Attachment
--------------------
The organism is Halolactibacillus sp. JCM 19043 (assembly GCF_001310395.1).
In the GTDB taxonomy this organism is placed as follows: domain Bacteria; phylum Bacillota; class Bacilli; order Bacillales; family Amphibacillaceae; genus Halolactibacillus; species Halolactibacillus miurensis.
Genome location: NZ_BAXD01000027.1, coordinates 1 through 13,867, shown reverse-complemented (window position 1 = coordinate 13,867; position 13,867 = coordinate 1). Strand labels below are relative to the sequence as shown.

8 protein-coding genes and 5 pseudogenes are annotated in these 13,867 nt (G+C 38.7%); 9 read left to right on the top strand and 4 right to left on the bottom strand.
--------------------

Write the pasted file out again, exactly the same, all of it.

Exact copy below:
The organism is Halolactibacillus sp. JCM 19043 (assembly GCF_001310395.1).
In the GTDB taxonomy this organism is placed as follows: domain Bacteria; phylum Bacillota; class Bacilli; order Bacillales; family Amphibacillaceae; genus Halolactibacillus; species Halolactibacillus miurensis.
Genome location: NZ_BAXD01000027.1, coordinates 1 through 13,867, shown reverse-complemented (window position 1 = coordinate 13,867; position 13,867 = coordinate 1). Strand labels below are relative to the sequence as shown.

8 protein-coding genes and 5 pseudogenes are annotated in these 13,867 nt (G+C 38.7%); 9 read left to right on the top strand and 4 right to left on the bottom strand.